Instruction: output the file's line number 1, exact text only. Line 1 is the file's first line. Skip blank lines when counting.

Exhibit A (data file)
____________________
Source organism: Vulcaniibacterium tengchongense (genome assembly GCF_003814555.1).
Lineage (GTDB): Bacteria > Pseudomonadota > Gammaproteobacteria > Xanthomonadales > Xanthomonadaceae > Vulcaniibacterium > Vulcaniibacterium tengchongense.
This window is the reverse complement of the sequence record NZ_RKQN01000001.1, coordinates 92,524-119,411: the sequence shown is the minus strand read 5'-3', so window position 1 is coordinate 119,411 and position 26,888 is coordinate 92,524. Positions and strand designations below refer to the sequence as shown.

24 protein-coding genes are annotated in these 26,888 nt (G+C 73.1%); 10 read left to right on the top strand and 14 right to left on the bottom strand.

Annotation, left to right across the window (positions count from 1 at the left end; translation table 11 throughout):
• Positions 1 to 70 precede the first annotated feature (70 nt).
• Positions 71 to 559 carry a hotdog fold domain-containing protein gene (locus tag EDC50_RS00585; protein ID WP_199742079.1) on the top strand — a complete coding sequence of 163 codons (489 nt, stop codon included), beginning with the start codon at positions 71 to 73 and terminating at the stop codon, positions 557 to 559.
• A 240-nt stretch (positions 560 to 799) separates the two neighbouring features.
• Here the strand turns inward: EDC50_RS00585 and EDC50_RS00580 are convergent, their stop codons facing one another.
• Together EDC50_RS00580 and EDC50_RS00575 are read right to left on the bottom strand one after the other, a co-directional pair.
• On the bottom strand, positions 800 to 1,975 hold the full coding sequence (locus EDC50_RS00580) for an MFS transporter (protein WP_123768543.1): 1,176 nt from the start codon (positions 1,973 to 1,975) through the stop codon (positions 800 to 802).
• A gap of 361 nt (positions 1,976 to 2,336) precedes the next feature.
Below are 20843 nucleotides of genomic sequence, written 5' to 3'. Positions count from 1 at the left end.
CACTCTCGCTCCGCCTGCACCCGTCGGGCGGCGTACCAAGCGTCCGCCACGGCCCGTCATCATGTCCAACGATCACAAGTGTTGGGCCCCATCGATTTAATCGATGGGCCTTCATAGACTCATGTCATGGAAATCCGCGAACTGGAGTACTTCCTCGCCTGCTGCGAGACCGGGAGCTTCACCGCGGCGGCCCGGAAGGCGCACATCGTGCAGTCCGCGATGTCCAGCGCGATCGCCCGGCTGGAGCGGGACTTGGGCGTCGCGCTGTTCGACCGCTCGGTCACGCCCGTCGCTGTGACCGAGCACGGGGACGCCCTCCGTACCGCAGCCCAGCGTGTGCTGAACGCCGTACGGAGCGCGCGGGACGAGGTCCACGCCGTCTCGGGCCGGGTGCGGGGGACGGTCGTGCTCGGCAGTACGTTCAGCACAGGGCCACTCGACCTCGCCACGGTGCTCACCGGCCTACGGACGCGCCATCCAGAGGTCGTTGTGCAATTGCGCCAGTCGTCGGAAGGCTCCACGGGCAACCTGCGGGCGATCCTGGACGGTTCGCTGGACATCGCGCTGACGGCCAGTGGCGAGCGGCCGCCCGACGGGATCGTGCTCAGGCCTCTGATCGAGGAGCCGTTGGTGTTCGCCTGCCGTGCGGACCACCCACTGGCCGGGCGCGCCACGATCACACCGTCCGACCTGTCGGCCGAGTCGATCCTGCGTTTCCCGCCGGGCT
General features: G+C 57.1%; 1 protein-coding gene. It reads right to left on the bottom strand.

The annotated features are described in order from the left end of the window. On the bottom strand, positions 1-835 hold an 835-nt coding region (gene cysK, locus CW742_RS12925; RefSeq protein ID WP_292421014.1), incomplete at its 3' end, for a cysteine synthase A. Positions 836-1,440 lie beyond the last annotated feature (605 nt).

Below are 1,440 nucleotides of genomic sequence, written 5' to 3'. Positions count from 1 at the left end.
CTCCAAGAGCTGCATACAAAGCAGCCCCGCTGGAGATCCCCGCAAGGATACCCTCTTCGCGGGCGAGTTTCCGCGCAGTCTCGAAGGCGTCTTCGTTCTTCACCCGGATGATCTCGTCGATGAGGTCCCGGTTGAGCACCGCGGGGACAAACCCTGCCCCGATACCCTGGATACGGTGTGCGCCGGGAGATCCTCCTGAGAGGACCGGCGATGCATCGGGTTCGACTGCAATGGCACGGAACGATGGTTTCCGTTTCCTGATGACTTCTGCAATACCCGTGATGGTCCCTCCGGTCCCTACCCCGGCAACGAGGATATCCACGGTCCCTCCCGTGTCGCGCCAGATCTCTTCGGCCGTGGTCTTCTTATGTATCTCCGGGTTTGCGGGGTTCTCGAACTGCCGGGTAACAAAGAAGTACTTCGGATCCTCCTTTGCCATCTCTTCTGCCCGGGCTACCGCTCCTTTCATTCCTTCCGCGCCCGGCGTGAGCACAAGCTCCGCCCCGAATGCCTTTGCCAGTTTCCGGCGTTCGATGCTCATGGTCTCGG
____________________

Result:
Source organism: Vulcaniibacterium tengchongense (genome assembly GCF_003814555.1).